In this tutorial, we’ll learn how to display copy progress and speed on Linux.
2. Single File
rsync is a file-copying tool that works for remote as well as local copies. It isn’t always installed by default, but it’s a popular tool and can be installed from standard repositories.
Let’s use rsync to copy a single file while displaying progress. The destination can be a file or a directory:
rsync --progress /path/to/source-file /path/to/destination source-file 264,601,600 25% 126.22MB/s 0:00:06
We see the number of bytes copied so far, the progress percentage, speed, and time remaining.
Let’s copy a directory using rsync while displaying the progress:
rsync -r --progress /path/to/source-dir /path/to/destination-dir sending incremental file list created directory /path/to/destination-dir source-dir/ source-dir/1 104,857,600 100% 261.70MB/s 0:00:00 (xfr#1, to-chk=8/10) source-dir/2 104,857,600 100% 102.46MB/s 0:00:00 (xfr#2, to-chk=7/10) source-dir/3 104,857,600 100% 58.11MB/s 0:00:01 (xfr#3, to-chk=6/10) ...
We can see that for recursive copy, rsync will show progress info for each file separately. What if we want to see overall progress instead?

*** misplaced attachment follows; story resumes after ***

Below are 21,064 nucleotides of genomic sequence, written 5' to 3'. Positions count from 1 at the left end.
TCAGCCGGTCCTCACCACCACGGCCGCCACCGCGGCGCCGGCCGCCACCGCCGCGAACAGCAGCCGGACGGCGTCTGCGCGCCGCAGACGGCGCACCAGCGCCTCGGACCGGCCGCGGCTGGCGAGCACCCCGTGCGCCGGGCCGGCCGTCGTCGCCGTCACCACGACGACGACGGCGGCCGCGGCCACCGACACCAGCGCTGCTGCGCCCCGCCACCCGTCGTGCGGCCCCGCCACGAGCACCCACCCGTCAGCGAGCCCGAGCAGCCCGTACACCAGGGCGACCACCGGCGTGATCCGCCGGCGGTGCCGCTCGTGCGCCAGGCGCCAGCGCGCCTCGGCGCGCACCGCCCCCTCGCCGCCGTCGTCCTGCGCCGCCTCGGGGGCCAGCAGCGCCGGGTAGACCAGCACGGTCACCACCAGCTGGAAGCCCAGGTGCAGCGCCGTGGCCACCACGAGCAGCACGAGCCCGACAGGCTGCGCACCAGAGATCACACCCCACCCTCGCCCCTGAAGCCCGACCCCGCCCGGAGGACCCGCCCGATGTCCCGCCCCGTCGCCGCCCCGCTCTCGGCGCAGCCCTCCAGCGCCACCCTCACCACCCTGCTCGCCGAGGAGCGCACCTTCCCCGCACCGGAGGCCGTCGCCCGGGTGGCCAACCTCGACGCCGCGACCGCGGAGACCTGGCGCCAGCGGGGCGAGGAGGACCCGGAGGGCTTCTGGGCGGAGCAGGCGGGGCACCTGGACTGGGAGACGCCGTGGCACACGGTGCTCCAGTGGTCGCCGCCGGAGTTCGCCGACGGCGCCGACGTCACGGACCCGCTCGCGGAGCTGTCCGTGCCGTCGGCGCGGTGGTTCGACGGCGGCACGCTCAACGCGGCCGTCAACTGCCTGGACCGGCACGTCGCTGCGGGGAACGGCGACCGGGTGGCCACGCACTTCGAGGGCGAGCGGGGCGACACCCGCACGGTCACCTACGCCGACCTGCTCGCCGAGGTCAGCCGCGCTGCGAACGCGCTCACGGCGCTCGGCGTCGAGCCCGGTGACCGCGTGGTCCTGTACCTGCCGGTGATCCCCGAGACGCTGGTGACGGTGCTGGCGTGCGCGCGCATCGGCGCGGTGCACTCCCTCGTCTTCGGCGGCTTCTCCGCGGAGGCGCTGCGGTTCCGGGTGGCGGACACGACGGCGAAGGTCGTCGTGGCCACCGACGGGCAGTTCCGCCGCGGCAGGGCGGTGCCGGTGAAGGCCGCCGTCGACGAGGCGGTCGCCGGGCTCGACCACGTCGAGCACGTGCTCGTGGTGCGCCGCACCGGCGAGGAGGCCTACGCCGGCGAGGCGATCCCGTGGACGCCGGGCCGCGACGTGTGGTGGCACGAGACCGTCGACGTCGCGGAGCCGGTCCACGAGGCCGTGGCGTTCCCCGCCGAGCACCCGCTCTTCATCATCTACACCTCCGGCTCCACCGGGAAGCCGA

Let’s use a different option to see overall progress:
rsync -r --info=progress2 /path/to/source-dir /path/to/destination-dir 423,297,024 44% 134.64MB/s 0:00:03 (xfr#4, to-chk=5/10)
This command will copy source-dir inside destination-dir. We can see the number of bytes copied, overall completion percentage, the total rate of transfer, and the time remaining. xfr#4 means four files were transferred so far, to-chk=5/10 means that out of ten files, five remain to be checked by rsync to see if they’re up to date.
We should be aware that putting a slash at the end of source-dir will make rsync behave differently. This will copy the contents of source-dir, not source-dir itself:
rsync -r --info=progress2 /path/to/source-dir/ /path/to/destination-dir
4. Other Methods
We might not think of using curl, the URL transfer tool, to copy a file locally. It’s possible, but for only one file at a time:
curl -o /path/to/destination-file file:///path/to/source-file % Total % Received % Xferd Average Speed Time Time Time Current Dload Upload Total Spent Left Speed 17 1000M 17 173M 0 0 518M 0 0:00:01 --:--:-- 0:00:01 518M
Let’s use progress, a tool that will display the progress of basic commands already running, like cp, mv, dd, tar or gzip:
progress -M [ 2498] cp /path/to/source-file 80.7% (806.9 MiB / 1000 MiB) 245.0 MiB/s
Finally, let’s try lsof, which can also be used to get information about a copy that’s already in progress. We can monitor the changes using watch:
watch lsof /path/to/destination COMMAND PID USER FD TYPE DEVICE SIZE/OFF NODE NAME cp 2197 root 4w REG 8,2 650133504 539646 /path/to/destination
In this quick article, we learned how to see progress while copying files and directories on Linux.